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After Shootout, Palestinians Seek To Calm Infighting, Lessen Tension

By Greg Myre


The main Palestinian political parties, Hamas and Fatah, sought to reduce tensions on Monday after a predawn shootout in the southern Gaza Strip left three of their members dead and 10 people wounded in the worst internal Palestinian violence since the Hamas-led government came to power.

Members of the two factions have battled periodically since the militant Islamic group Hamas won the Palestinian elections in January, ending decades of political dominance by Fatah, the party of the Palestinian Authority president, Mahmoud Abbas. But the clash on Monday was the most heated so far.

The Palestinian prime minister, Ismail Haniya, a leader of Hamas, said he had “issued necessary measures to end the bloodshed and tension.”

Fatah leaders, including Azzam al-Ahmad, who leads the faction in parliament, called for calm.

On Saturday, Abbas and Haniya met in Gaza City, and the two were expected to hold further talks on the friction between their rival parties and the worsening Palestinian financial crisis.

Each side blamed the other for the trouble that began before dawn on Monday. Fatah gunmen kidnapped several members of Hamas in a farming village outside Khan Yunis in southern Gaza, Hamas officials said. At about the same time, Hamas members kidnapped several Fatah men. Gun battles broke out soon after, with Hamas members firing an anti-tank rocket at Fatah gunmen in a jeep, according to witnesses and the Palestinian security forces.

When the shooting ended around daybreak, two Fatah members and one Hamas member were dead. Most of the wounded were civilians who had been caught in the crossfire, Palestinian security officials said.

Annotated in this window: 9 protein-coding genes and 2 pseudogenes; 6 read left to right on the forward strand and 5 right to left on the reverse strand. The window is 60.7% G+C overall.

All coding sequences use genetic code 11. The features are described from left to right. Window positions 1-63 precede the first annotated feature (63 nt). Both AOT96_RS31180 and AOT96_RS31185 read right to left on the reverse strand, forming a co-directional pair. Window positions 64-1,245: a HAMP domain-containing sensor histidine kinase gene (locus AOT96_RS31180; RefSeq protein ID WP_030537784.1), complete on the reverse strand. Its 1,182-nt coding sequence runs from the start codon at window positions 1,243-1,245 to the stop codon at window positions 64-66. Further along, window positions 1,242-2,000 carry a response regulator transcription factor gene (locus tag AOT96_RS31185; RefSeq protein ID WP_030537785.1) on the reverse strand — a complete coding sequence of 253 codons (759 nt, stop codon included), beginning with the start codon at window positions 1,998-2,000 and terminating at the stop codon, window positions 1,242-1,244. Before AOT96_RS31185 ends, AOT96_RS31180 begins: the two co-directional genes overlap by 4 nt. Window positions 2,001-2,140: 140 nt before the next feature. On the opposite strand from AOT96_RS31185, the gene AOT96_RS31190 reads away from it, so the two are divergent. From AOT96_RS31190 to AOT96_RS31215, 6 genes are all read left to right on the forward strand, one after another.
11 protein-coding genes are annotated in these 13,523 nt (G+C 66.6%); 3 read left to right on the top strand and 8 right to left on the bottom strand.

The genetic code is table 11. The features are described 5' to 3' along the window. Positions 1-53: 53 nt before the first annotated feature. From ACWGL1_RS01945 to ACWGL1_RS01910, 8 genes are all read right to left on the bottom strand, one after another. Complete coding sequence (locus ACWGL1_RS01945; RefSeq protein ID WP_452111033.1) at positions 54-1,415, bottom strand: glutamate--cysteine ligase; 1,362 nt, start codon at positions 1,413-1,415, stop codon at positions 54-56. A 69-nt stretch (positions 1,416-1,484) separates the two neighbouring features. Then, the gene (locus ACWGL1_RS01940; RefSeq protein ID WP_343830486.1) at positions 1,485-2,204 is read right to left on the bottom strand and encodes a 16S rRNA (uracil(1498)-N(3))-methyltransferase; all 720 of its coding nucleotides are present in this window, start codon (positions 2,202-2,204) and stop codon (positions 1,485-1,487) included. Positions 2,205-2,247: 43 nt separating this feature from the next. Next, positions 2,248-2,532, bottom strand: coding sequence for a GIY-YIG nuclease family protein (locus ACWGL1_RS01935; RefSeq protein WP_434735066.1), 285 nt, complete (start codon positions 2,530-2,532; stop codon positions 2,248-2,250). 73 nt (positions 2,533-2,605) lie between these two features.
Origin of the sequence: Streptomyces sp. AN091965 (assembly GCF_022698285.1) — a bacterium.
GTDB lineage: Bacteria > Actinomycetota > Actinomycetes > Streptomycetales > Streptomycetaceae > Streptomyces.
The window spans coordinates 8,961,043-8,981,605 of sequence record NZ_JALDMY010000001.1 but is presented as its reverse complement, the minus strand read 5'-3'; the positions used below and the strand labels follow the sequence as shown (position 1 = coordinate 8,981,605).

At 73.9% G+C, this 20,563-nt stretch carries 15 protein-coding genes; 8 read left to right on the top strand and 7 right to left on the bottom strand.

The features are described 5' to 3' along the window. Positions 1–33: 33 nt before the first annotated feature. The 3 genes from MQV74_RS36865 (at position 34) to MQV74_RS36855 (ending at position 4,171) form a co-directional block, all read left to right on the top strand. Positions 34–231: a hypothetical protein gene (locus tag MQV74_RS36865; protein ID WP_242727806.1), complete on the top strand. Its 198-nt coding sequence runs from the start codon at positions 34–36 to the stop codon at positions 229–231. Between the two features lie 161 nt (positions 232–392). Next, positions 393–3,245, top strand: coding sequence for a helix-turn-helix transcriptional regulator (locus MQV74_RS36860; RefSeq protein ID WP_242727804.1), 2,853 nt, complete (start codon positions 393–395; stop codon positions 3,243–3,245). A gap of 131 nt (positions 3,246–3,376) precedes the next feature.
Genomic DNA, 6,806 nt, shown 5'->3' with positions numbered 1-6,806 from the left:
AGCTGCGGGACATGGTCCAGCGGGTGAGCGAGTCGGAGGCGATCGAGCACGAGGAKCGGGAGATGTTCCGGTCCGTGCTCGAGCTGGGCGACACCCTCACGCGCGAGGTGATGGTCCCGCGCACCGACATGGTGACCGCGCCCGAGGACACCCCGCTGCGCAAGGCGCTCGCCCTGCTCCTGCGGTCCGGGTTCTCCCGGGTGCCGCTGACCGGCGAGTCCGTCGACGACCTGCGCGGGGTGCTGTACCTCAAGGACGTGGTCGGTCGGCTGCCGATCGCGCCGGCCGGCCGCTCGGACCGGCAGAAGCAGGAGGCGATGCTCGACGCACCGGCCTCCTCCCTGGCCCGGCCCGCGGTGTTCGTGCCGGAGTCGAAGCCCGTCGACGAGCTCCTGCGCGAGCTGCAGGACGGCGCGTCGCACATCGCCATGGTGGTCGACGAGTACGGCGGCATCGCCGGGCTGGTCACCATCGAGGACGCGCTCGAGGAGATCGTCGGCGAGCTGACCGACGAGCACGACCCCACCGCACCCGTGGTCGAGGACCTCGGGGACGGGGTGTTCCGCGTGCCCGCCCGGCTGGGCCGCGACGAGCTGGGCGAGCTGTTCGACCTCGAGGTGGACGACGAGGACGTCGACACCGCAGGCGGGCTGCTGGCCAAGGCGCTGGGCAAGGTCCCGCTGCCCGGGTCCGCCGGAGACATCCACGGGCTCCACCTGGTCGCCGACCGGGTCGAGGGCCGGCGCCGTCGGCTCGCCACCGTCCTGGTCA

In the West Bank city of Ramallah on Monday, the offices of the Palestinian parliament caught on fire, forcing an evacuation of the building. The blaze was apparently caused by an electrical problem, officials said, and no one was injured.

Meanwhile, a World Bank report issued Monday said that international aid to the Palestinian Authority had dropped more sharply than anticipated, and that 2006 may become “the worst year in the West Bank and Gaza’s dismal recent economic history.”

The Palestinians have depended heavily on foreign aid, which has totaled about $1 billion annually in recent years. But since Hamas came to power in March, the United States, the European Union and Israel have all suspended direct payments to the Palestinian Authority.

The World Bank report warned that the Palestinian Authority’s continued inability to pay government salaries “could precipitate breakdowns in discipline among the Palestinian security forces, making it difficult for government, commerce and relief efforts to operate.”

“Complex structures such as school systems are not machines to be switched on and off at will,” the report added.

In a letter to the so-called quartet of international peace mediators — the United States, the European Union, the United Nations and Russia — Abbas called on Monday for international aid to resume.